donwag wrote in post #14375556
AF-ON button is turned OFF (too easy to hit accidentally).
AE lock button (*) is set for metering and AF Start.
I disagree. First, I don't consider the AF-ON button too easy to hit accidentally, and even if you do, it's usually no big issue.
Instead, set AF-ON to do AF/metering with the selected AF point (which is the normal mode), and set the * button to do the same with the home point (registered AF point).
I use this to register an AF-point (HP) high up in the image, where the face tends to be if the athlete is coming close. I also set orientation linked point to active, so that this can be done for both landscape and portrait modes.
Thus I can track AF with the normally selected point (often center point, or a bit to one side, depending upon composition) and immediately shift to a point higher up, when the composition asks for that. Remember that you can't focus and recompose when you are tracking with Servo AF.
I also have the DOF button set to activate zone AF. This is to use if the athlete comes so close, that the whole shirt or track suit or whatever may fill one or more AF points. If it's like a black, tight suit, there may be no contrast for one point to find. Having nine points active, the camera can pick one that finds a contrast. At these ranges, I can just as well let the camera do the job. Perhaps it comes up with a result I like, and if it doesn't, I'm not fast enough to do it properly myself anyway.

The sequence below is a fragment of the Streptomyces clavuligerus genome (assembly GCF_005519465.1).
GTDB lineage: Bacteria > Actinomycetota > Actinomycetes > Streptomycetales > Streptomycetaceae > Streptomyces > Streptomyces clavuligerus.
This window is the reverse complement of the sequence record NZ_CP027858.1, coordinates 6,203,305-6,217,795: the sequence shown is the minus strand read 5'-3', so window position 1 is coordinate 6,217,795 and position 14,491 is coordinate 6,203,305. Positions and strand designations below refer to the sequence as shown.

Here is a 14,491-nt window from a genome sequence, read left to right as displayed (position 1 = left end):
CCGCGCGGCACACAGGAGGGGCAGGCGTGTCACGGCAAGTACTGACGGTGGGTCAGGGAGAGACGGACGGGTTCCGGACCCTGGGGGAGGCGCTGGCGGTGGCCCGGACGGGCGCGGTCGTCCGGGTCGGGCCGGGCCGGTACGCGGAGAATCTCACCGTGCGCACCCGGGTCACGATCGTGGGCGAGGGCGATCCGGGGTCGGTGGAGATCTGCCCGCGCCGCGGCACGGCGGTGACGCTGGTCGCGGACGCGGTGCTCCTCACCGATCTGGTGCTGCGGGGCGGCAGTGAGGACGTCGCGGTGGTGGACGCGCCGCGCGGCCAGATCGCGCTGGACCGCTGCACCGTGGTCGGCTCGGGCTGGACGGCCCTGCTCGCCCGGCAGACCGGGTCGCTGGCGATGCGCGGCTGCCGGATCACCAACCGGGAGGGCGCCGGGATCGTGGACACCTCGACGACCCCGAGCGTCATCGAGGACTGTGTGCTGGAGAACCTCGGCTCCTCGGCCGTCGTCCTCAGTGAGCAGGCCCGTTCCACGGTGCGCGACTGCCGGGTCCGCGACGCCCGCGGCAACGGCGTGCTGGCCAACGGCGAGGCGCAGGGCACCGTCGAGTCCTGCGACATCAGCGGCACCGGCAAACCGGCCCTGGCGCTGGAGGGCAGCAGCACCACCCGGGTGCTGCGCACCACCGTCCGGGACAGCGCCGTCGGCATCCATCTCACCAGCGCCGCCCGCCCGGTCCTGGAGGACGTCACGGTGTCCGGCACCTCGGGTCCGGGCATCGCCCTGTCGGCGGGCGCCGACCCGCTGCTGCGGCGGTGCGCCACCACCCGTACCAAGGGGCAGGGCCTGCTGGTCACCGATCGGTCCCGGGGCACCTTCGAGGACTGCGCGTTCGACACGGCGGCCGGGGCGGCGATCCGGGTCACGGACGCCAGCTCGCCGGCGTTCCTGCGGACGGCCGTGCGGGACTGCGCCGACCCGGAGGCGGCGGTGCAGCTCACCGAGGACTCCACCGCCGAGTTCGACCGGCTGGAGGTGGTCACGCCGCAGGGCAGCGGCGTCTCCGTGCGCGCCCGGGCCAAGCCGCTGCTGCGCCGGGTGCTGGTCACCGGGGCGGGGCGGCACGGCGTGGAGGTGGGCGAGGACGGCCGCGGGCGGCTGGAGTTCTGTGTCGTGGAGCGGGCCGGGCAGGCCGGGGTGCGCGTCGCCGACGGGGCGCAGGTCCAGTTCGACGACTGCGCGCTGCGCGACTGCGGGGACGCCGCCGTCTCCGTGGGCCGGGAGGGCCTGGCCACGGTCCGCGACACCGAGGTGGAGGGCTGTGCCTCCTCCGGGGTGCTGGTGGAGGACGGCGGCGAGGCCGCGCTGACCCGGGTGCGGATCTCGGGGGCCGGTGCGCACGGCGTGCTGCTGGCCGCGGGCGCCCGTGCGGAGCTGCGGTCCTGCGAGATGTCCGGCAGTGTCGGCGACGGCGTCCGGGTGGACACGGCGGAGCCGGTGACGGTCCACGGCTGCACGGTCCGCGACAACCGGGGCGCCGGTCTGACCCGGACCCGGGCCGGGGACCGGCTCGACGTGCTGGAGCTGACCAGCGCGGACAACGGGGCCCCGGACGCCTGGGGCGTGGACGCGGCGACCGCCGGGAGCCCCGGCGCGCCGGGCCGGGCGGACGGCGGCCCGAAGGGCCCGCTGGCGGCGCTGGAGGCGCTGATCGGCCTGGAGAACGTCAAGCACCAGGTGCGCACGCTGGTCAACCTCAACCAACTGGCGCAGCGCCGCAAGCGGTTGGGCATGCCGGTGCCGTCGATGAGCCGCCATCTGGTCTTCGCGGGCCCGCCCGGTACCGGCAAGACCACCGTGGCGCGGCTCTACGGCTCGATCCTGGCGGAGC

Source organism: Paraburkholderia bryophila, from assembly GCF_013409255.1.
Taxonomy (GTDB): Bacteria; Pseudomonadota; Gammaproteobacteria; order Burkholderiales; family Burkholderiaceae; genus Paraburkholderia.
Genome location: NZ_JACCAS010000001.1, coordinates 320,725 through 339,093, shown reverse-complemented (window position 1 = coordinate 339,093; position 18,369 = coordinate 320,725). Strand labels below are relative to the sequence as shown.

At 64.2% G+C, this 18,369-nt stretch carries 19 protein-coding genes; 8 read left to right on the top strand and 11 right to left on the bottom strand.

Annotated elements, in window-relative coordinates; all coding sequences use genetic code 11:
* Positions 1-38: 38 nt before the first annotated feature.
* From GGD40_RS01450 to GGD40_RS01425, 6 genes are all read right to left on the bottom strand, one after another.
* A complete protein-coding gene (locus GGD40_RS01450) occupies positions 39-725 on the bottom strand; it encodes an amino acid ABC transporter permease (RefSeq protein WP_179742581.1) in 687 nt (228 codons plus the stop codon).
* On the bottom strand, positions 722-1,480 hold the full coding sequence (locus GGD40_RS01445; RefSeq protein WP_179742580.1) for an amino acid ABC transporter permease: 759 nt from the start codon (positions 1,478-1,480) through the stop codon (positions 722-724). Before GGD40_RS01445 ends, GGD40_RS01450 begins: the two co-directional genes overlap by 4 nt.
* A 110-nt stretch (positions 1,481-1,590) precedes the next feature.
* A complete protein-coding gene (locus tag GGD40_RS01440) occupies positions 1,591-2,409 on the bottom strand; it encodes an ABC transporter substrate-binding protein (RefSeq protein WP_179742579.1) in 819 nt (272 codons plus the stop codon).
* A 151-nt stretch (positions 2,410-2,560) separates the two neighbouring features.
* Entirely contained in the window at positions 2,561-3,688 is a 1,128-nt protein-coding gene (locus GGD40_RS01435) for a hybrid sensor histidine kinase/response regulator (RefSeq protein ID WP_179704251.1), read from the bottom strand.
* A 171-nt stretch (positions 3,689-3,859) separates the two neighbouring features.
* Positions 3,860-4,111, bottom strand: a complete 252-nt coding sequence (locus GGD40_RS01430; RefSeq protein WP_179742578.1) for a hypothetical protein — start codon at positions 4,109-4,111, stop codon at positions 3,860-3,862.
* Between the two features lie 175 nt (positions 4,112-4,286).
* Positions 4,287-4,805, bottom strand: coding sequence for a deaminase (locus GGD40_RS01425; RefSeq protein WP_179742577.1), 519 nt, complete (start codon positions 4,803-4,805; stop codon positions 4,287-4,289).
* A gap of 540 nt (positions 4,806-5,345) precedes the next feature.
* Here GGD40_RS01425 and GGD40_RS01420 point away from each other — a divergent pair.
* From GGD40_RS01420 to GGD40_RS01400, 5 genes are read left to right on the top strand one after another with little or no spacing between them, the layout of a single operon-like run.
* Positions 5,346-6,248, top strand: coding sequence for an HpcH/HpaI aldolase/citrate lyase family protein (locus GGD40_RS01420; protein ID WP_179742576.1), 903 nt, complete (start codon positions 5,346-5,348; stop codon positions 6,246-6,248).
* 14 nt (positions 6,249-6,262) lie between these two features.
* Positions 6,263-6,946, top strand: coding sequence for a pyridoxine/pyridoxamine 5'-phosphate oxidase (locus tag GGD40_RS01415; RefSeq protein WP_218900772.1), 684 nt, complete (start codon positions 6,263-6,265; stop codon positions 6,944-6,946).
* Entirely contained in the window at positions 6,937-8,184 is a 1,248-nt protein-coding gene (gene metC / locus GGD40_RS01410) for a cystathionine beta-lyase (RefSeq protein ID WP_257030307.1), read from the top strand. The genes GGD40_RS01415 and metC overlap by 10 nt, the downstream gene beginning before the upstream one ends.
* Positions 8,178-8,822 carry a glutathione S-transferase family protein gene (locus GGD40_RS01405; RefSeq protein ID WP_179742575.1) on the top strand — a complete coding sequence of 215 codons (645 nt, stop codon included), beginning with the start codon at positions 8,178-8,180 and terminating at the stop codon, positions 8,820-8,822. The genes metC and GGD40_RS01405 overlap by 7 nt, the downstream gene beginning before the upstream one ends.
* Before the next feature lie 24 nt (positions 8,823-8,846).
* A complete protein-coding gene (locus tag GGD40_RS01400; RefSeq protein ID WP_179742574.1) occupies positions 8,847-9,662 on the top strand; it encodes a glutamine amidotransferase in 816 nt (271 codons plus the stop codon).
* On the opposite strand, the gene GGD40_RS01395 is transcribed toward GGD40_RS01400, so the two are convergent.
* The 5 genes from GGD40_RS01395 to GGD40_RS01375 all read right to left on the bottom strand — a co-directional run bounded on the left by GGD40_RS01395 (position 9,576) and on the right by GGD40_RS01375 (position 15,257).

I use the joystick to select the AF point, and set it to return to center if I press it instead of moving it to a side. The drawback with the 7D is that there is now joystick on the grip, like they finally designed on the grip for the 5D Mark III, and on the 1D X body. But you can use the AF selection button on the grip, then roll the dials to move the AF point, so you aren't completely out in the blue anyway. For single runners, taking verticals often makes more sense, since people in general and athletes in particular tend to be taller than wide. Photographing football (soccer in the US) I can imagine that it's probably more interesting to shoot horisontal images, since there are more often other players nearby the main target, and these other players may be interesting to understand the whole situation.
I also store settings like these under the custom positions on the mode dial. I have one setup that's for automatic exposure (sunlight in some areas, shadow in other areas is one typical example) and one for manual exposure (bright and dark suits treated the same).
An example of a picture of a runner in decent light.
In very low light it's more difficult, and some deviations from the recommended settings are useful. Especially when you need to include one or more flash units to get a picture.